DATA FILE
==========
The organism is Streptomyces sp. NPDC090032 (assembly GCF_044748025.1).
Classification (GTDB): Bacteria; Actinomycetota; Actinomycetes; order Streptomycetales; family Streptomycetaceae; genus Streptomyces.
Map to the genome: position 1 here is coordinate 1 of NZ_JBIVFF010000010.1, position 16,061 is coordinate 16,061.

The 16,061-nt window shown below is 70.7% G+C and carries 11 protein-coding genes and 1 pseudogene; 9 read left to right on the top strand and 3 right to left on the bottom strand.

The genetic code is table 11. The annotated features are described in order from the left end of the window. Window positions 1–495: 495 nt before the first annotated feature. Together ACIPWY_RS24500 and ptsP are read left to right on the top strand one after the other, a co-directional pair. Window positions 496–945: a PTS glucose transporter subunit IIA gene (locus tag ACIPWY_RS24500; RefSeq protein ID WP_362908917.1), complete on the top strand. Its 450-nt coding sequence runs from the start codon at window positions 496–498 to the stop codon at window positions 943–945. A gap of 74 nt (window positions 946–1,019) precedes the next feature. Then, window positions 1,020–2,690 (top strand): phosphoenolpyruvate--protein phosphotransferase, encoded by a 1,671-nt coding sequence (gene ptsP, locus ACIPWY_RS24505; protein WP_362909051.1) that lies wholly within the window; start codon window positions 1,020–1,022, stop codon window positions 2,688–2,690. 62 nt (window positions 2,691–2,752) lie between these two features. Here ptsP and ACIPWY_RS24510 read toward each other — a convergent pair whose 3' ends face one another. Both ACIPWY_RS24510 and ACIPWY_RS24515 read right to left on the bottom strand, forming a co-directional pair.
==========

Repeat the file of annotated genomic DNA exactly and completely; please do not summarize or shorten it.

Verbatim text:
The organism is Streptomyces sp. NPDC090032 (assembly GCF_044748025.1).
Classification (GTDB): Bacteria; Actinomycetota; Actinomycetes; order Streptomycetales; family Streptomycetaceae; genus Streptomyces.
Map to the genome: position 1 here is coordinate 1 of NZ_JBIVFF010000010.1, position 16,061 is coordinate 16,061.

The 16,061-nt window shown below is 70.7% G+C and carries 11 protein-coding genes and 1 pseudogene; 9 read left to right on the top strand and 3 right to left on the bottom strand.

The genetic code is table 11. The annotated features are described in order from the left end of the window. Window positions 1–495: 495 nt before the first annotated feature. Together ACIPWY_RS24500 and ptsP are read left to right on the top strand one after the other, a co-directional pair. Window positions 496–945: a PTS glucose transporter subunit IIA gene (locus tag ACIPWY_RS24500; RefSeq protein ID WP_362908917.1), complete on the top strand. Its 450-nt coding sequence runs from the start codon at window positions 496–498 to the stop codon at window positions 943–945. A gap of 74 nt (window positions 946–1,019) precedes the next feature. Then, window positions 1,020–2,690 (top strand): phosphoenolpyruvate--protein phosphotransferase, encoded by a 1,671-nt coding sequence (gene ptsP, locus ACIPWY_RS24505; protein WP_362909051.1) that lies wholly within the window; start codon window positions 1,020–1,022, stop codon window positions 2,688–2,690. 62 nt (window positions 2,691–2,752) lie between these two features. Here ptsP and ACIPWY_RS24510 read toward each other — a convergent pair whose 3' ends face one another. Both ACIPWY_RS24510 and ACIPWY_RS24515 read right to left on the bottom strand, forming a co-directional pair.